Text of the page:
• By Jenny Stein
  • 14 October 2020

The Quantum Information Science and Technology (QIST) Summit, hosted by the Department of Energy's Brookhaven National Lab, took place on October 7-8th and connected industry, governmental, and academic experts to discuss six broad themes in panel sessions. PQI students attended the online event and prepared summaries of each panel.

The first of the panels was titled “Considerations for Building the US Quantum Economy”. The panelists covered topics like ethical considerations, industrial impacts, and market opportunities for the future of quantum in the economy. The moderator was Rima Kasia Oueid, the Commercialization Executive of the Office of Technology Transitions at the Department of Energy


Outlook on Quantum Materials R&D

  • By Jenny Stein
  • 14 October 2020

The Quantum Information Science and Technology (QIST) Summit, hosted by the Department of Energy's Brookhaven National Lab, took place on October 7-8th and connected industry, governmental, and academic experts to discuss six broad themes in panel sessions. PQI students attended the online event and prepared summaries of each panel.

The Department of Energy Investments & Capabilities in Quantum Materials R&D panel discussed the foundational quantum information science (QIS) in discovering new quantum materials and molecular systems by controlling their unique properties such that they can be incorporated into qubits for quantum sensing, computing, and communication.

Some of the major challenges in quantum material research are characterizing the functionality of quantum devices at a fundamental level, innovative theory and computational tools, world-leading experimental capabilities, and most importantly, diverse research teams. The panel discussion was moderated by Linda Horton, (Associate Director of Science for Basic Energy Sciences, Department of Energy, Office of Science).


Where is Quantum Networking and Communication Heading?

  • By Jenny Stein
  • 14 October 2020

The Quantum Information Science and Technology (QIST) Summit, hosted by the Department of Energy's Brookhaven National Lab, took place on October 7-8th and connected industry, governmental, and academic experts to discuss six broad themes in panel sessions. PQI students attended the online event and prepared summaries of each panel.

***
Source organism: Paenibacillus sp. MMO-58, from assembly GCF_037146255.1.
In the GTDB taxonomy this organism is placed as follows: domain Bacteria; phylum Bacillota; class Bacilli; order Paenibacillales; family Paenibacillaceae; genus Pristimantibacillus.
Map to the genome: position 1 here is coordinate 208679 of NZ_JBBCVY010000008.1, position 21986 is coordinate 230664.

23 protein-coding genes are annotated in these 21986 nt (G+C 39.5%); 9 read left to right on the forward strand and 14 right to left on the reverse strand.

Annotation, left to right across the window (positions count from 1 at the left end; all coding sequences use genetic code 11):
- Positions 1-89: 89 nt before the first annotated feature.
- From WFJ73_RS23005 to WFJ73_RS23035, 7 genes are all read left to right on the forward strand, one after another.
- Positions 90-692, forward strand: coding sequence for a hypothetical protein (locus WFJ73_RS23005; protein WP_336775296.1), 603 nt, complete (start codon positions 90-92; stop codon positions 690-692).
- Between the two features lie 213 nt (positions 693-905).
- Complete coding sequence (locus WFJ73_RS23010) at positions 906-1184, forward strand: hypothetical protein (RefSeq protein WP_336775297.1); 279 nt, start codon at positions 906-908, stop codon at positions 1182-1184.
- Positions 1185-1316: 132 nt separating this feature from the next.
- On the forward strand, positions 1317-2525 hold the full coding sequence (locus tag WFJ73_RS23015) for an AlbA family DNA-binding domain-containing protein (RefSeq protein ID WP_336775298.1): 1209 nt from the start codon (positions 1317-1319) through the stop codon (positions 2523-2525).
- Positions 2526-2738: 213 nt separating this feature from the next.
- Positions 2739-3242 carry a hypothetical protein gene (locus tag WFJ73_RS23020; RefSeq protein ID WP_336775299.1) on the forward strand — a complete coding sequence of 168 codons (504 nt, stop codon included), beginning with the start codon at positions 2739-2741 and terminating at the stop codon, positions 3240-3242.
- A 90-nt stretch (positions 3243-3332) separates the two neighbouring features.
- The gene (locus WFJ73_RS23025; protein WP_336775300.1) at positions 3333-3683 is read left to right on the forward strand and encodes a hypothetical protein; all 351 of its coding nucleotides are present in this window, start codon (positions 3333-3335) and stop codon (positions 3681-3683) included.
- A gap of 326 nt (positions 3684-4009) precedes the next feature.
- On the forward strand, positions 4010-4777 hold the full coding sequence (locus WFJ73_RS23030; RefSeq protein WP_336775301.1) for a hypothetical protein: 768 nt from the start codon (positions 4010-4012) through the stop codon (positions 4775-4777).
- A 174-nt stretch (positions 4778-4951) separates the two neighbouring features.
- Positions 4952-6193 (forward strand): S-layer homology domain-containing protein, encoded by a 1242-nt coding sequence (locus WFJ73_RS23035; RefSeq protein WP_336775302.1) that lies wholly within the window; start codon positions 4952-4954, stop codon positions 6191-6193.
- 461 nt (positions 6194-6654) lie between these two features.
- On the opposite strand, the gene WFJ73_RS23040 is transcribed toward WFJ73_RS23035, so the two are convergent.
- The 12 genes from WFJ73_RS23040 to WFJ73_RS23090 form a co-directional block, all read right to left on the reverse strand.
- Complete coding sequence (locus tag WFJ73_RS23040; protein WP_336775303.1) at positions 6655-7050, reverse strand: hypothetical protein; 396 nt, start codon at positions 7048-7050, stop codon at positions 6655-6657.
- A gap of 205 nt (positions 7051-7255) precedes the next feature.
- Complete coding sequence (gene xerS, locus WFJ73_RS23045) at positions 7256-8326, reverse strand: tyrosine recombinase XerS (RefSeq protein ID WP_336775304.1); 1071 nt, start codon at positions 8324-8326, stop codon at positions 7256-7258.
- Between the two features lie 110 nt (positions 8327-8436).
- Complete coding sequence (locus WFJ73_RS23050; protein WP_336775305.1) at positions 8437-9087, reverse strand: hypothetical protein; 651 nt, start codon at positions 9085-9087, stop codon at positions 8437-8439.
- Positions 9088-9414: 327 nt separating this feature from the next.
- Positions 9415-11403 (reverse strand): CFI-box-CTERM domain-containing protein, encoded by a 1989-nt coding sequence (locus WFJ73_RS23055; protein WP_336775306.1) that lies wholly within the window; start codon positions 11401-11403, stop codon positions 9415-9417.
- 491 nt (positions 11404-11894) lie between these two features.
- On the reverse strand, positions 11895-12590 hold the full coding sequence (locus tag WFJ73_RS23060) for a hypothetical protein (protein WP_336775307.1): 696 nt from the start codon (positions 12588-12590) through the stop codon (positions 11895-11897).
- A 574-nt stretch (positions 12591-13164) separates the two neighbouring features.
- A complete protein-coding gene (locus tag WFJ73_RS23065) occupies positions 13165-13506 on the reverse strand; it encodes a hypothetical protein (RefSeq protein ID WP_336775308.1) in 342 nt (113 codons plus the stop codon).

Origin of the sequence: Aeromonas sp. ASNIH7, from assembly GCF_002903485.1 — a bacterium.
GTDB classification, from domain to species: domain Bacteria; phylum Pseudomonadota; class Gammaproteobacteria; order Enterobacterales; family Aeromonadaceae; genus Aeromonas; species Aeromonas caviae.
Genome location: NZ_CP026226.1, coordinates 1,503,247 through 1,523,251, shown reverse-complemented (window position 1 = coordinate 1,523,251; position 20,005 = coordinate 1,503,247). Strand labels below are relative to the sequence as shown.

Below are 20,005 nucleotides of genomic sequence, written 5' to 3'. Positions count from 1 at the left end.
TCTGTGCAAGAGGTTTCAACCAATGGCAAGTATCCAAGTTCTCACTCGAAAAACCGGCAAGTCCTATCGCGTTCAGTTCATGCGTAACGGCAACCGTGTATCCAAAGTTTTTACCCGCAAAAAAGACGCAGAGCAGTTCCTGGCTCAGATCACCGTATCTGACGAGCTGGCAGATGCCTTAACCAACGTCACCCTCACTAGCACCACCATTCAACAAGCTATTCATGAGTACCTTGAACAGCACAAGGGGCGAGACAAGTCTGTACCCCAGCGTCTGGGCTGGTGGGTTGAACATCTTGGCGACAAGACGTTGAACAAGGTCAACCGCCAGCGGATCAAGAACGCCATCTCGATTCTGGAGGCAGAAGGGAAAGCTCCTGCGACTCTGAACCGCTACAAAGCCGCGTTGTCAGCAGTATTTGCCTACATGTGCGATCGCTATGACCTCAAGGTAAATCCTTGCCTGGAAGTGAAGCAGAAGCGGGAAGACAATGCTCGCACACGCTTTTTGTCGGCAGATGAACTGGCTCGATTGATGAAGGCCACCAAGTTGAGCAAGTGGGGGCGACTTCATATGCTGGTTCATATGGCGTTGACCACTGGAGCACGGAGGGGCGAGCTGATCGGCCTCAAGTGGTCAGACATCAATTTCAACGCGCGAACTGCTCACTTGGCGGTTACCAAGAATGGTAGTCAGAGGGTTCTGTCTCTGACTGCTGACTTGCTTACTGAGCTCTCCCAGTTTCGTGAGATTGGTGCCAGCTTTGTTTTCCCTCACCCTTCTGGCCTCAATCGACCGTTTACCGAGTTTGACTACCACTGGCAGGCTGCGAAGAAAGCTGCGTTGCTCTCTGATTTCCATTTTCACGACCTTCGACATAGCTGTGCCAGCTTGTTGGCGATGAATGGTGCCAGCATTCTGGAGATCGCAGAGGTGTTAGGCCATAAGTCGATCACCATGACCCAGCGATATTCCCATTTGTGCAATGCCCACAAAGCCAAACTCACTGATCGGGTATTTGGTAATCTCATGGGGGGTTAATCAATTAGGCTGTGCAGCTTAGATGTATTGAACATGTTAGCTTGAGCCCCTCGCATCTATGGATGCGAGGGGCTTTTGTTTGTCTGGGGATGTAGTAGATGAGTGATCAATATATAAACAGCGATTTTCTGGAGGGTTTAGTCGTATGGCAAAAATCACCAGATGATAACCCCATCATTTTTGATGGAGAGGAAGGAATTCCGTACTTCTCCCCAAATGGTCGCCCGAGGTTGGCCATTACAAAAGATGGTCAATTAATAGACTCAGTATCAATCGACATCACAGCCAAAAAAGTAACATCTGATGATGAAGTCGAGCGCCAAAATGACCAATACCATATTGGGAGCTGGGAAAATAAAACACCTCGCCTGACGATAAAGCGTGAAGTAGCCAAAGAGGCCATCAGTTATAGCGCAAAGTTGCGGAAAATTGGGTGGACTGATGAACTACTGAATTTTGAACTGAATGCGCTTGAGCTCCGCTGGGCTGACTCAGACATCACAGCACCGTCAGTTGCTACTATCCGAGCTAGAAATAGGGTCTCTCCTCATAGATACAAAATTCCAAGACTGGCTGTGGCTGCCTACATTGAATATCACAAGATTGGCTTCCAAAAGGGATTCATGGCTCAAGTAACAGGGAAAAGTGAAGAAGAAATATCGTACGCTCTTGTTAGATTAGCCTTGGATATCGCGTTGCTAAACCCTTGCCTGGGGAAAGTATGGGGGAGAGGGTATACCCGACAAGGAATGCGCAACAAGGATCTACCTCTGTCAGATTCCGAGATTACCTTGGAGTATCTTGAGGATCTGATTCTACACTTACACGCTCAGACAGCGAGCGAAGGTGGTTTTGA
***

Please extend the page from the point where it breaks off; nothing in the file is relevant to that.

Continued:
The Quantum Networking and Communication panel discussion was moderated by Prof. David Awschalom from the University of Chicago, who is also the quantum group leader in Argonne National Laboratory. This panel mainly discussed recent developments and challenges in the field, driving areas of interests, the near- and long-term focus of the industry, and potential impact in society. 


Predicting Electrophiles for Multi-Component Reactions

  • By Jenny Stein
  • 14 October 2020

Using computational quantum mechanical modeling methods, Dr. Peng Liu and collaborators were able to calculate the electrophile compatibility score (ECS), which can be used to predict whether two electrophile starting materials are compatible with each other. Their work is published in Chem, “Compatibility Score for Rational Electrophile Selection in Pd/NBE Cooperative Catalysis”. 


Carnegie Mellon Researchers Partner With USRA and Amazon to Teach Quantum Computing Programming Foundations

  • By Jenny Stein
  • 7 October 2020

Carnegie Mellon and the Tepper School of Business have long been leaders in transformational education, where researchers successfully challenge the status quo to create new technologies and processes that solidify our reputation as innovative thinkers and doers.

Sridhar R. Tayur, Ford Distinguished Research Chair and University Professor of Operations Management, believes that quantum computing will be one of the next consequential innovations to put the university’s name in the history books.